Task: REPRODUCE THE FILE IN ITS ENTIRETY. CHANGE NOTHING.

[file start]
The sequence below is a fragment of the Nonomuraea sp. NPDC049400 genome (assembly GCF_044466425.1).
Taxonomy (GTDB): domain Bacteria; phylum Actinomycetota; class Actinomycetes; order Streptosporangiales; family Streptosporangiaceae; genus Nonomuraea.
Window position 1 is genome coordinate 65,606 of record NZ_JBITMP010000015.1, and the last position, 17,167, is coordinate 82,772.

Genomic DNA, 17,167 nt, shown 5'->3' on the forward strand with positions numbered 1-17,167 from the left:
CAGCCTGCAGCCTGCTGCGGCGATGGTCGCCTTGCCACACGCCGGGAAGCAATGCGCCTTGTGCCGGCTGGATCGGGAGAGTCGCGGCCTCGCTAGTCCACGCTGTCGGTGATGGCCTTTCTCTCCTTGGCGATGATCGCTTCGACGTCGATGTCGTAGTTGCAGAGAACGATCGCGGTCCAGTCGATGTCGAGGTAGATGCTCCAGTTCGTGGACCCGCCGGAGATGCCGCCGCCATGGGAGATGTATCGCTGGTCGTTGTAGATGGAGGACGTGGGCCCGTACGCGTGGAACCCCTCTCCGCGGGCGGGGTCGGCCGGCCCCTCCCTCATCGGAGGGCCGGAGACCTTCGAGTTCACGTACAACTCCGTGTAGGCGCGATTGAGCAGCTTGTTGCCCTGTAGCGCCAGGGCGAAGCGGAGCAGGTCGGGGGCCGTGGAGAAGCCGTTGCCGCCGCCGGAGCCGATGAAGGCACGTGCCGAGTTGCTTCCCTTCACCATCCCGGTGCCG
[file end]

The sequence below is a fragment of the Nonomuraea sp. NPDC049400 genome (assembly GCF_044466425.1).
Taxonomy (GTDB): domain Bacteria; phylum Actinomycetota; class Actinomycetes; order Streptosporangiales; family Streptosporangiaceae; genus Nonomuraea.
Window position 1 is genome coordinate 65,606 of record NZ_JBITMP010000015.1, and the last position, 17,167, is coordinate 82,772.

Genomic DNA, 17,167 nt, shown 5'->3' on the forward strand with positions numbered 1-17,167 from the left:
CAGCCTGCAGCCTGCTGCGGCGATGGTCGCCTTGCCACACGCCGGGAAGCAATGCGCCTTGTGCCGGCTGGATCGGGAGAGTCGCGGCCTCGCTAGTCCACGCTGTCGGTGATGGCCTTTCTCTCCTTGGCGATGATCGCTTCGACGTCGATGTCGTAGTTGCAGAGAACGATCGCGGTCCAGTCGATGTCGAGGTAGATGCTCCAGTTCGTGGACCCGCCGGAGATGCCGCCGCCATGGGAGATGTATCGCTGGTCGTTGTAGATGGAGGACGTGGGCCCGTACGCGTGGAACCCCTCTCCGCGGGCGGGGTCGGCCGGCCCCTCCCTCATCGGAGGGCCGGAGACCTTCGAGTTCACGTACAACTCCGTGTAGGCGCGATTGAGCAGCTTGTTGCCCTGTAGCGCCAGGGCGAAGCGGAGCAGGTCGGGGGCCGTGGAGAAGCCGTTGCCGCCGCCGGAGCCGATGAAGGCACGTGCCGAGTTGCTTCCCTTCACCATCCCGGTGCCG